We stand together in muffled silence on the slanting deck. The four of us. Two Protestant ministers, a Catholic priest, and a Jewish rabbi. We are brothers in service.                                                                                                     

My fellow chaplains are as anxious as I am for the 900 lives on this torpedoed ship, yet their expressions beam with confidence. It’s not the hope for our miraculous rescue, it’s the hope for an everlasting peace in a heavenly home. A trust in our loving Father. Their enthusiasm is contagious and my countenance warms on this frigid night on the North Atlantic.

I notice a young man in only pants and olive-drab T-shirt staring at the empty storage locker with sad eyes. He hesitates to ask so I answer for him. “We gave out all the life jackets. There’s never enough, I’m sorry.”

He slowly turns in a daze and I grasp his arm.

“Wait. Take these, I’ve got an extra pair.” I pull off my gloves and put them on his shaking hands. I hold both his hands and gaze into fear-filled eyes. “You will be okay. You’re gonna’ make it.”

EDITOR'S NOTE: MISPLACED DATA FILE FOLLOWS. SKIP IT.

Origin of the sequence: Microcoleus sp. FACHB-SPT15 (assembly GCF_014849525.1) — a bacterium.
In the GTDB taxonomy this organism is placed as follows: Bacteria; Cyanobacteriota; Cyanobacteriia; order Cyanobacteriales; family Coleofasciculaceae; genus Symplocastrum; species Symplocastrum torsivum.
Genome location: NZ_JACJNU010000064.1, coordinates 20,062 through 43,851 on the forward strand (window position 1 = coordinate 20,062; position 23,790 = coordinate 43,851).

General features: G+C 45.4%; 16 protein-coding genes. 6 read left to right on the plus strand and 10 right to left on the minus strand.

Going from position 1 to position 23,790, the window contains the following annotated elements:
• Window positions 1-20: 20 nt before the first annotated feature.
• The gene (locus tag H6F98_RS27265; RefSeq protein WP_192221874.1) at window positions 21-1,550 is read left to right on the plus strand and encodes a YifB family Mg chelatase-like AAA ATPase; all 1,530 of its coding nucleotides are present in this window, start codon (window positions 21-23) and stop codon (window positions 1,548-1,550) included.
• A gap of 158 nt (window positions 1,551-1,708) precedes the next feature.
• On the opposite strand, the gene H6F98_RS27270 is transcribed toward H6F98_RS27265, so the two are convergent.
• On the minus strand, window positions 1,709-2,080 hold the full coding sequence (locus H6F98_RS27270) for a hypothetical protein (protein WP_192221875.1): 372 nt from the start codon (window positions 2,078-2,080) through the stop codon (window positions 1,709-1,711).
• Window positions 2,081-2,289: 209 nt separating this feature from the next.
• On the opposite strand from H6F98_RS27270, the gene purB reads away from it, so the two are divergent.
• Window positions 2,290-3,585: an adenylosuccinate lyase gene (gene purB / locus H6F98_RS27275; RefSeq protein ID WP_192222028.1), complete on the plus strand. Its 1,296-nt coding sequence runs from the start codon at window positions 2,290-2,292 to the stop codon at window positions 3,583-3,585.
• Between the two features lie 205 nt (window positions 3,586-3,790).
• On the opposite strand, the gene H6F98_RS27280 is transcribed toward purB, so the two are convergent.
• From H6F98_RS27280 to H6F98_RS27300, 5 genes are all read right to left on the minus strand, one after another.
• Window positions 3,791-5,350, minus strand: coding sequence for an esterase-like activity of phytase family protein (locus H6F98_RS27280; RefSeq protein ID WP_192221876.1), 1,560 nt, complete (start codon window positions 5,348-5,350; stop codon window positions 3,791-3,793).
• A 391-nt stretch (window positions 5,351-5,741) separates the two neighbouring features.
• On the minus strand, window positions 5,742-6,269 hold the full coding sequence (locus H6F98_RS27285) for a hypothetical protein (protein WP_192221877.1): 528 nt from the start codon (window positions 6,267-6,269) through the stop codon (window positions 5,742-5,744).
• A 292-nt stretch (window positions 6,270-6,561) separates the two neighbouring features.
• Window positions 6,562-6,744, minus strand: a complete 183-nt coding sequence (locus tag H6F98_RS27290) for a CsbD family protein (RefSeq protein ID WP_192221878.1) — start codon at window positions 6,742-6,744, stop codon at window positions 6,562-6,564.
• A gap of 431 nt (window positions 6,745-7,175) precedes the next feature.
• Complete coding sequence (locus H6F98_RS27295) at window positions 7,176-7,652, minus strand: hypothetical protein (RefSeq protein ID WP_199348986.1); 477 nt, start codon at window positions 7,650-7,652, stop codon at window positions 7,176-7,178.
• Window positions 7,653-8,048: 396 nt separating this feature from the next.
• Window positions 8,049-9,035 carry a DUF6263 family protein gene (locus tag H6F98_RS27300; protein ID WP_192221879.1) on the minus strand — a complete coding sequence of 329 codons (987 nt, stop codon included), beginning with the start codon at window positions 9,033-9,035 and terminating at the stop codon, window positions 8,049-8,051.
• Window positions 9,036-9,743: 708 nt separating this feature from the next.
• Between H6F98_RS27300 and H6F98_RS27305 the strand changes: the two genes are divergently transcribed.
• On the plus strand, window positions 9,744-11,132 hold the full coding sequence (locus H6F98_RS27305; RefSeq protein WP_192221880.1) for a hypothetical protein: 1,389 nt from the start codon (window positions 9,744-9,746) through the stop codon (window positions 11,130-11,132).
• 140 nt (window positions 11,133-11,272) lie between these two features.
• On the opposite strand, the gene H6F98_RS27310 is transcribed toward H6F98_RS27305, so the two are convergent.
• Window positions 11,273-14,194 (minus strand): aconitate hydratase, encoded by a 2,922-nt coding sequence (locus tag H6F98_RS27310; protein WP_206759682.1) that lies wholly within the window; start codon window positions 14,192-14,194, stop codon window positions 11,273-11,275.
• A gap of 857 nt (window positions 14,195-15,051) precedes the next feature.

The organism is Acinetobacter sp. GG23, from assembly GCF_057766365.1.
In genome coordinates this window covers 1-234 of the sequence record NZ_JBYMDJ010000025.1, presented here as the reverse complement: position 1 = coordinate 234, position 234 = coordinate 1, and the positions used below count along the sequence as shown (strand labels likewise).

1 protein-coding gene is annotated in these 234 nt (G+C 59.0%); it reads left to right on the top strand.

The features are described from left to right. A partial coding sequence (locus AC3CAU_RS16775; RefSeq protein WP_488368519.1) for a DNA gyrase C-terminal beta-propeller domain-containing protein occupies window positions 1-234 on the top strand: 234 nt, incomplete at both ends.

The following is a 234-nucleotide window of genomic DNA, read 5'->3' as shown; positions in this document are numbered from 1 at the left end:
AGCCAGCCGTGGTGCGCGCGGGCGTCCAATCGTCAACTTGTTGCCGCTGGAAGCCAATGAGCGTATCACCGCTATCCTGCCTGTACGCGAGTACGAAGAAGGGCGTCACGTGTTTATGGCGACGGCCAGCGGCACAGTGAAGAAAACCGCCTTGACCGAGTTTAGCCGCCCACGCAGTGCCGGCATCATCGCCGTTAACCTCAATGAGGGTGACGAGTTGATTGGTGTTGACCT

He jerks his head in the direction of men screaming as a lifeboat crashes onto the water and capsizes. He draws back.

“Take mine,” I say as I untie my life jacket.

“No Padre. I won’t do that.” He pulls away, slips on the sea-sprayed deck, and falls to his knees. He reminds me of a begging orphan and with renewed determination I take off the heavy vest and put it on him, one arm at a time. He struggles to stop me but I prevail.

“Please, I insist. I’m a good swimmer.”

He cries. We both know I just signed my death warrant. Without the life jacket the body succumbs to hypothermia quicker and my arms and legs will stop moving before the escort ships arrive. With a gentle smile, I help him up, pat him on the shoulder, and point him toward a departing lifeboat…

The fortunate ones rowed away from the sinking vessel in lifeboats and saw something extraordinary in the early morning hours of February 3, 1943. They could see the four chaplains clinging to each other on the steeply sloped deck. Each of them had given away their life jacket. They were braced against the railing, arms linked together and their heads bowed in prayer.

One survivor, Private William Bednar, floated in oil-smeared water surrounded by corpses. “I could hear men crying, pleading, praying,” Bednar recalled. “I could also hear the chaplains preaching courage. Their voices were the only thing that kept me going.”

Another eyewitness exclaimed, “It was the finest thing I have seen or hope to see this side of heaven.”

* Petition:  O’Lord, these men of different faiths died to save men of all faiths. May we practice such noble virtue in the land of the living.

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